bims-ciryme Biomed News
on Circadian rhythms and metabolism
Issue of 2019‒11‒10
three papers selected by
Gabriela Da Silva Xavier
University of Birmingham


  1. Proc Natl Acad Sci U S A. 2019 Nov 04. pii: 201914003. [Epub ahead of print]
    Qian J, Morris CJ, Caputo R, Wang W, Garaulet M, Scheer FAJL.
      Shift work causes circadian misalignment and is a risk factor for obesity. While some characteristics of the human circadian system and energy metabolism differ between males and females, little is known about whether sex modulates circadian misalignment effects on energy homeostasis. Here we show-using a randomized cross-over design with two 8-d laboratory protocols in 14 young healthy adults (6 females)-that circadian misalignment has sex-specific influences on energy homeostasis independent of behavioral/environmental factors. First, circadian misalignment affected 24-h average levels of the satiety hormone leptin sex-dependently (P < 0.0001), with a ∼7% decrease in females (P < 0.05) and an ∼11% increase in males (P < 0.0001). Consistently, circadian misalignment also increased the hunger hormone ghrelin by ∼8% during wake periods in females (P < 0.05) without significant effect in males. Females reported reduced fullness, consistent with their appetite hormone changes. However, males reported a rise in cravings for energy-dense and savory foods not consistent with their homeostatic hormonal changes, suggesting involvement of hedonic appetite pathways in males. Moreover, there were significant sex-dependent effects of circadian misalignment on respiratory quotient (P < 0.01), with significantly reduced values (P < 0.01) in females when misaligned, and again no significant effects in males, without sex-dependent effects on energy expenditure. Changes in sleep, thermoregulation, behavioral activity, lipids, and catecholamine levels were also assessed. These findings demonstrate that sex modulates the effects of circadian misalignment on energy metabolism, indicating possible sex-specific mechanisms and countermeasures for obesity in male and female shift workers.
    Keywords:  appetite; circadian disruption; energy metabolism; sex difference; shift work
    DOI:  https://doi.org/10.1073/pnas.1914003116
  2. Neuroscience. 2019 Oct 31. pii: S0306-4522(19)30688-8. [Epub ahead of print]
    Ventzke K, Oster H, Jöhren O.
      A prominent feature of the hypothalamic neuropeptides orexins/hypocretins is their role in the regulation of sleep-wake behavior. While there is strong evidence for a diurnal (i.e. 24-h) rhythmicity of the expression of prepro-orexin (PPO) and its cleavage products, orexin A and B, it is not known whether orexin receptors are also subject to diurnal regulation. Here we ask whether besides the regulation of PPO the expression of the orexin receptor subtypes OX1R and OX2R varies over 24 hours in the mouse brain. The mRNA levels of PPO, OX1R, and OX2R as well as of various clock genes were analyzed over 24 hours in the hypothalamus, cortex, and adrenal glands of male mice using qPCR. We found a significant diurnal regulation of the mRNA levels of PPO as well as both orexin receptor subtypes in the brain, while no regulation was observed in adrenal glands. While in the cortex the mRNA levels of both OX1R and OX2R showed a significant diurnal regulation, in the hypothalamus, only the OX2R mRNA expression was subject to a diurnal rhythm. The expression of both orexin receptor subtypes significantly correlated with that of clock genes. Remarkably, the expression pattern of OX2R showed a strong and highly significant correlation with that of the clock gene Bmal1 in the cortex and hypothalamus. These results suggest that the rhythmic expression of orexin receptors is linked to clock gene expression and that OX2R may potentially play a role in the timing of sleep-wake behavior.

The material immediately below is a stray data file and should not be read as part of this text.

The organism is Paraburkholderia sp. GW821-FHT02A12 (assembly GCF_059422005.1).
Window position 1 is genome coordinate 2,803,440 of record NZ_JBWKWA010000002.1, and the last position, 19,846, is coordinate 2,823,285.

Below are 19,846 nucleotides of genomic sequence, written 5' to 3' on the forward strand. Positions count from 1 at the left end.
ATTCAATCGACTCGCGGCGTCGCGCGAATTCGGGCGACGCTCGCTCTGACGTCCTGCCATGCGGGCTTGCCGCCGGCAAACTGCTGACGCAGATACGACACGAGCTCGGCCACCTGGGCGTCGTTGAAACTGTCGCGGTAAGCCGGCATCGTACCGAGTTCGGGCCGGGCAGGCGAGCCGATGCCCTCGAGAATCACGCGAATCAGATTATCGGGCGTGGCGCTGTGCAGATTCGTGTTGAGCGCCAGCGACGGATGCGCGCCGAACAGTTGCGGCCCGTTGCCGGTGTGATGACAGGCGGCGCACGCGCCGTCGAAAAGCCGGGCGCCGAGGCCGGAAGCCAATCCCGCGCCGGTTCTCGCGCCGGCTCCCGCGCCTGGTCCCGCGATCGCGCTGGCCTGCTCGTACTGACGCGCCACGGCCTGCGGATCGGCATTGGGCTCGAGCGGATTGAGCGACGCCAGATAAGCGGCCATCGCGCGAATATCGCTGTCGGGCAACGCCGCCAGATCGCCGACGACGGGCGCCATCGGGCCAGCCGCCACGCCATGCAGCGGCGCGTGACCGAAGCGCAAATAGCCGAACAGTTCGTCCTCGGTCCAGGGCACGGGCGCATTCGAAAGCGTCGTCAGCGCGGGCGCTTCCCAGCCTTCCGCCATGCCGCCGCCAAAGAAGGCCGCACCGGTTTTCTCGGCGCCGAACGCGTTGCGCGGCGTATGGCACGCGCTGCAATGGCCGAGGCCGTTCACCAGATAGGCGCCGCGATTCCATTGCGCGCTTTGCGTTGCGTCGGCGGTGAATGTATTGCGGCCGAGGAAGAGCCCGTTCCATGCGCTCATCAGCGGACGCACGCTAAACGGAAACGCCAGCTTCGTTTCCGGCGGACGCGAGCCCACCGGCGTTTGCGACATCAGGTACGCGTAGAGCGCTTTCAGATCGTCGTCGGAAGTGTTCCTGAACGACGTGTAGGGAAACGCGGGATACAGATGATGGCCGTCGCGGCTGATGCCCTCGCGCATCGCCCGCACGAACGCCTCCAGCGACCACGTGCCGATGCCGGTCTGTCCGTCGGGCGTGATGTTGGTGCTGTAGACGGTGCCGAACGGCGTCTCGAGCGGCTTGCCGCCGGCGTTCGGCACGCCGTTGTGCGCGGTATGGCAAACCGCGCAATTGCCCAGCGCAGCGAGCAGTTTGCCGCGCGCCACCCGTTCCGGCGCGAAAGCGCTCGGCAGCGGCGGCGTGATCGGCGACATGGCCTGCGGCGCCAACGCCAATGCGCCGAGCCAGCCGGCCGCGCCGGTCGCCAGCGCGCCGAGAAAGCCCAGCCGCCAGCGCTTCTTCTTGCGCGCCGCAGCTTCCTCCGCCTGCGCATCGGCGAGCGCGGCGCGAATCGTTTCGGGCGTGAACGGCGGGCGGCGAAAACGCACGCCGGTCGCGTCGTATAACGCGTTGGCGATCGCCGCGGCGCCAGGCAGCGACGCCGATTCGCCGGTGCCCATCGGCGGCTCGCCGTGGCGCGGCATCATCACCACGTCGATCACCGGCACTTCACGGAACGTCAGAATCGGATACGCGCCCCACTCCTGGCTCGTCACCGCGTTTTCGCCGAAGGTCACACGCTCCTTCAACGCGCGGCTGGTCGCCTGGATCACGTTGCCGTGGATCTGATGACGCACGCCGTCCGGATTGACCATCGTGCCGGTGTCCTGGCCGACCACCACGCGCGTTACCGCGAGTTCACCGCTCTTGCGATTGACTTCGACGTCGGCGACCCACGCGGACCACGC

Keywords:  OX(1)R; OX(2)R; diurnal expression; hypothalamus; orexin receptor subtypes
    DOI:  https://doi.org/10.1016/j.neuroscience.2019.10.002
  3. Trends Endocrinol Metab. 2019 Oct 30. pii: S1043-2760(19)30180-8. [Epub ahead of print]
    Frazier K, Chang EB.
      The gut microbiome and circadian rhythms (CRs) both exhibit unique influence on mammalian hosts and have been implicated in the context of many diseases, particularly metabolic disorders. It has become increasingly apparent that these systems also interact closely to alter host physiology and metabolism. However, the mechanisms that underlie these observations remain largely unknown. Recent findings have implicated microbially derived mediators as potential signals between the gut microbiome and host circadian clocks; two specific mediators are discussed in this review: short-chain fatty acids (SCFAs) and bile acids (BAs). Key gaps in knowledge and major challenges that remain in the circadian and microbiome fields are also discussed, including animal versus human models and the need for precise timed sample collection.
    Keywords:  bile acids; circadian rhythms; metabolism; microbiome; short-chain fatty acids
    DOI:  https://doi.org/10.1016/j.tem.2019.08.013